Mark B
Mark B
3 months ago
Reply to  CAM

The UK, our allies and our enemies will be able to do things with drones that you can’t do today. That suggests gaps in our defences and gaps in the enemies defences. Let’s not wait until we get into a scrap to drive this point home.

We should have an excellent R&D capability which seems to be being talked about but are we getting results.

Nobody is saying we don’t need tanks, or aircraft etc. we do but we also need to stay at the cutting edge.

CAM
CAM
3 months ago
Reply to  Mark B

Absolutely, we need to stay cutting edge but should that be the reason we can’t afford more hulls? With responsibilities in the Caribbean, Atlantic, the Mediterranean, the Black Sea, East Africa, the Middle East, the North Sea and now also the Arctic and a tilt to the Indo-Pacific we need hulls, we need vessels. I somehow can’t think that cyber security is going to be able to do much for us in places like that.

Mark B
Mark B
3 months ago
Reply to  CAM

This seems to be an age old question. In my view we need hulls and weapons just like you need guns and ammunition. In the scheme of things drones are cheap and have an endless number of uses especially on th smaller ships.

CAM
CAM
3 months ago
Reply to  Mark B

That’s very true

Gunbuster
Gunbuster
3 months ago
Reply to  Mark B

The RN Transformation updates are heavily favouring Drone usage. The RN Top Brass is pushing for it in a big, big way

Supportive Bloke
Supportive Bloke
3 months ago
Reply to  Gunbuster

And the money is following the modernisation/transformation agenda.

Steve
Steve
3 months ago
Reply to  Mark B

I think the issue is that they are the future but not necessity the current. I am reading about a lot of drones that appear to be in search for a use, rather than ones being designed to solve a real problem. I just don’t think the tech is quiet where it needs to be to really solve military problems beyond basic situational awareness through cameras.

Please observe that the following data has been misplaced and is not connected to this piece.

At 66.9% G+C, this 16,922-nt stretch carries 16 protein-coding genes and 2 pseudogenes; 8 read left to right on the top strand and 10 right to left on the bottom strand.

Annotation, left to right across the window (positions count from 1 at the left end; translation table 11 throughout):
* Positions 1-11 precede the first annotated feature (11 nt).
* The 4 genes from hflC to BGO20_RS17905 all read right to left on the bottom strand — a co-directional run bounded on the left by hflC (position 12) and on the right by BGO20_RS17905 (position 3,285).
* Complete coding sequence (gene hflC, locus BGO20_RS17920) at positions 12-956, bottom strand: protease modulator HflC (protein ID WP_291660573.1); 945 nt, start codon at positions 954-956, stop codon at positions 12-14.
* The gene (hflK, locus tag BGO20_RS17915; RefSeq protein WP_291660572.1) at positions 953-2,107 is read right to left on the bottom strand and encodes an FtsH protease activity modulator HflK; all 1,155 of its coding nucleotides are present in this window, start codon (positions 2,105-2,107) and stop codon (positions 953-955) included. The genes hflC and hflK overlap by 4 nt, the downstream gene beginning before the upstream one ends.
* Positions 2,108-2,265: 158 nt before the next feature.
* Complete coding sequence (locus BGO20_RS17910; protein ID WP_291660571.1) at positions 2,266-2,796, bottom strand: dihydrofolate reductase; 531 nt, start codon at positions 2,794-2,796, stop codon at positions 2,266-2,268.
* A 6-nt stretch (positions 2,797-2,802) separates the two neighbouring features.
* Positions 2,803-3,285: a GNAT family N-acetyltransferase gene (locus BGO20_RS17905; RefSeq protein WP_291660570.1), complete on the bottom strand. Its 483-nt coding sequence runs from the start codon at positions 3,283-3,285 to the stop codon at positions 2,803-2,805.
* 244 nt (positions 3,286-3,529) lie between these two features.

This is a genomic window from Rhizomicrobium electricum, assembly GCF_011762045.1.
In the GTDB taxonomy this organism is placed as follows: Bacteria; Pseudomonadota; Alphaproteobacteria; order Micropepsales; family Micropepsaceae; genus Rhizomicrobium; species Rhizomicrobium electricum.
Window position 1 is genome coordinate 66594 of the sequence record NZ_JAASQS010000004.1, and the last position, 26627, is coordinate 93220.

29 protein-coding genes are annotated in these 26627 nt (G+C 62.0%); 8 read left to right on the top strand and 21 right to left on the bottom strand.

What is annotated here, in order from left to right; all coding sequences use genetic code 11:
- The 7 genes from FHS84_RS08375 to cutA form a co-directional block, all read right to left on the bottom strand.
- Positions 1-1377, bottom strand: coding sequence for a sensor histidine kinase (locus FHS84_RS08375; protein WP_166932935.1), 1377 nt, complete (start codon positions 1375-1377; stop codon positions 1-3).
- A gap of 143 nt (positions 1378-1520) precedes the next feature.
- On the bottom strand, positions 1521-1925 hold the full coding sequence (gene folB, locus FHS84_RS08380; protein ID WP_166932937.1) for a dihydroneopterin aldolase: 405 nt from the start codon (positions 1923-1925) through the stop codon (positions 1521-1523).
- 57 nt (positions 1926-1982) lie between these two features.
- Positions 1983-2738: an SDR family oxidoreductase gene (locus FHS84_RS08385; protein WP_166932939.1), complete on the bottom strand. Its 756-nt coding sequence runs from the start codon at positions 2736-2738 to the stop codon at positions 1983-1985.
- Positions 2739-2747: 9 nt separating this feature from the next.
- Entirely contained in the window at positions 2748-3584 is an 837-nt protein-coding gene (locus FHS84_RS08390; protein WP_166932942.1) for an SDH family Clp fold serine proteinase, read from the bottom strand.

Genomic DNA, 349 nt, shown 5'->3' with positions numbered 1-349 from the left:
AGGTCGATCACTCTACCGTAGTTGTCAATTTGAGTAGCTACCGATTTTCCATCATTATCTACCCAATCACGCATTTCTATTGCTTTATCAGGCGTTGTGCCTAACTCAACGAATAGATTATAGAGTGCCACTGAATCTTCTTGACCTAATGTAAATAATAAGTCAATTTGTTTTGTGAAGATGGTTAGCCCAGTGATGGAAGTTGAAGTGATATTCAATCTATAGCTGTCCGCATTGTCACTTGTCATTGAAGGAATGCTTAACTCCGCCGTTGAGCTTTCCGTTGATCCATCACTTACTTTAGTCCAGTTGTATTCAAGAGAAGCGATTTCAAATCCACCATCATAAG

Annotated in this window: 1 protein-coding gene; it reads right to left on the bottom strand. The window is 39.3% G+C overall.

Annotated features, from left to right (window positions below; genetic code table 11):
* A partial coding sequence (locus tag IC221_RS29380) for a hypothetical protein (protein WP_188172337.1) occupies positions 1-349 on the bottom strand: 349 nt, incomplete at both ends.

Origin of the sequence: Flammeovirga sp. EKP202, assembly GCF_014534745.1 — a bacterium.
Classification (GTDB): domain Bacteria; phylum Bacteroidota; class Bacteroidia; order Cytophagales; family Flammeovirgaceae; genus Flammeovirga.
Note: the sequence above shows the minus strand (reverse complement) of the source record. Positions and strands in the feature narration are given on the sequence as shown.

Jeremiah Jones
Jeremiah Jones
3 months ago

Which department will man them on RN ships? WAFUs or more techy ratings such as CIS.

Gunbuster
Gunbuster
3 months ago
Reply to  Jeremiah Jones

As not every ship has a flight it won’t be woo’s. Probable maintained by WE’s operated by Bridge staff as they currently do MOB… Most people on the bridge or Ops Dept.

Ron Stateside
Ron Stateside
3 months ago

The choice to go with autonomous systems might not be ours to make in some cases.

I’m no expert, but if you put a dozen tanks on a battlefield and they get surrounded by kill-capable loitering munitions that cost $100K each, what choice will we have?

We should be developing and getting into service these systems now.

AlexS
AlexS
3 months ago
Reply to  Ron Stateside

Indeed.

Mark B
Mark B
3 months ago
Reply to  Ron Stateside

Well said.

The UK have fallen short on kit to withstand roadside bombs etc.in the past. Small drones made in someones garden shed could easily create similar issues. We need to be able to counter that and trial our own kit which might prove highly effective in certain areas.

JohnG
JohnG
3 months ago

“Man overboard!… he’s dead Jim” some things I think drones will be excellent for, others not so much